Teaching young commuters
The HVV School Advisory Service provides the training for free for all Hamburg schools. The budget comes from the roughly 30 transportation companies that are members of the association. These companies are the ones that run the train, bus, ferries, and bike rental networks in the city.
The initiative started 25 years ago when founders of the association thought road safety education should go further.
“They wanted more people to learn the environmental aspect of transportation and the integration of transport services. Public transport is a contribution to efforts against climate change,” said Christoph Unland of the HVV School Advisory Service.
It’s also not hard to see how the transport companies would benefit from such a school service. They are basically teaching future customers how to use their services.
But the benefit is mutual. Young Hamburg residents learn how to keep safe when commuting. The entire city benefits from more public transport users which means less air-polluting cars on the roads.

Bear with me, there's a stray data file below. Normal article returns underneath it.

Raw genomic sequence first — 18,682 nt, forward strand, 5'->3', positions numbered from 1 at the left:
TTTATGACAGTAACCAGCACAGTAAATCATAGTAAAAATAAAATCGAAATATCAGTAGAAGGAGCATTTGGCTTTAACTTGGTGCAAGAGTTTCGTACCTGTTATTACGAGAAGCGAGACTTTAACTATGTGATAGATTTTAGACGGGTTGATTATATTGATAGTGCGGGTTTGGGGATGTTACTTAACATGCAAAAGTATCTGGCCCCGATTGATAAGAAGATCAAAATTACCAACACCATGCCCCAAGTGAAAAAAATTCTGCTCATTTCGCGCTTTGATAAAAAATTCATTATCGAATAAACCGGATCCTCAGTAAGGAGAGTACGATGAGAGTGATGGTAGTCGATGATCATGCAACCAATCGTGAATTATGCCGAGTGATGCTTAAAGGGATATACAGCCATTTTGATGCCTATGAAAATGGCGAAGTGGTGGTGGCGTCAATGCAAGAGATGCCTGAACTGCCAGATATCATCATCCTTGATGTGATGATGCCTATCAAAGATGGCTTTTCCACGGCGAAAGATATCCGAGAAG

Public safety is a particular concern for the city. According to HVV data, there are around 800 transport-related accidents involving children every year.
While Unland is hesistant to say their efforts have been successful, some observations at least point to a growing trend favoring mass transportation among Hamburg youths.
One trend, observed in other parts of Europe as well, is that the number of young people who want to own a car is decreasing and so are applications for drivers’ licenses.
“Twenty years ago, pupils said it’s important to have a car. Now, having an iPhone is more important,” chuckled Unland.
This trend could also be attributed to new forms of mobility like bike rental and car rental that is rendering car ownership obsolete for certain people.
Car ownership in Germany is also getting more expensive, Unland added.
One thing is for certain: generations of commuters, as opposed to generations of private car users, will do wonders for abating climate change.
Generations of climate-aware citizens will help cities become more sustainable.
Students in Hamburg and Berlin are already getting a headstart. – Rappler.com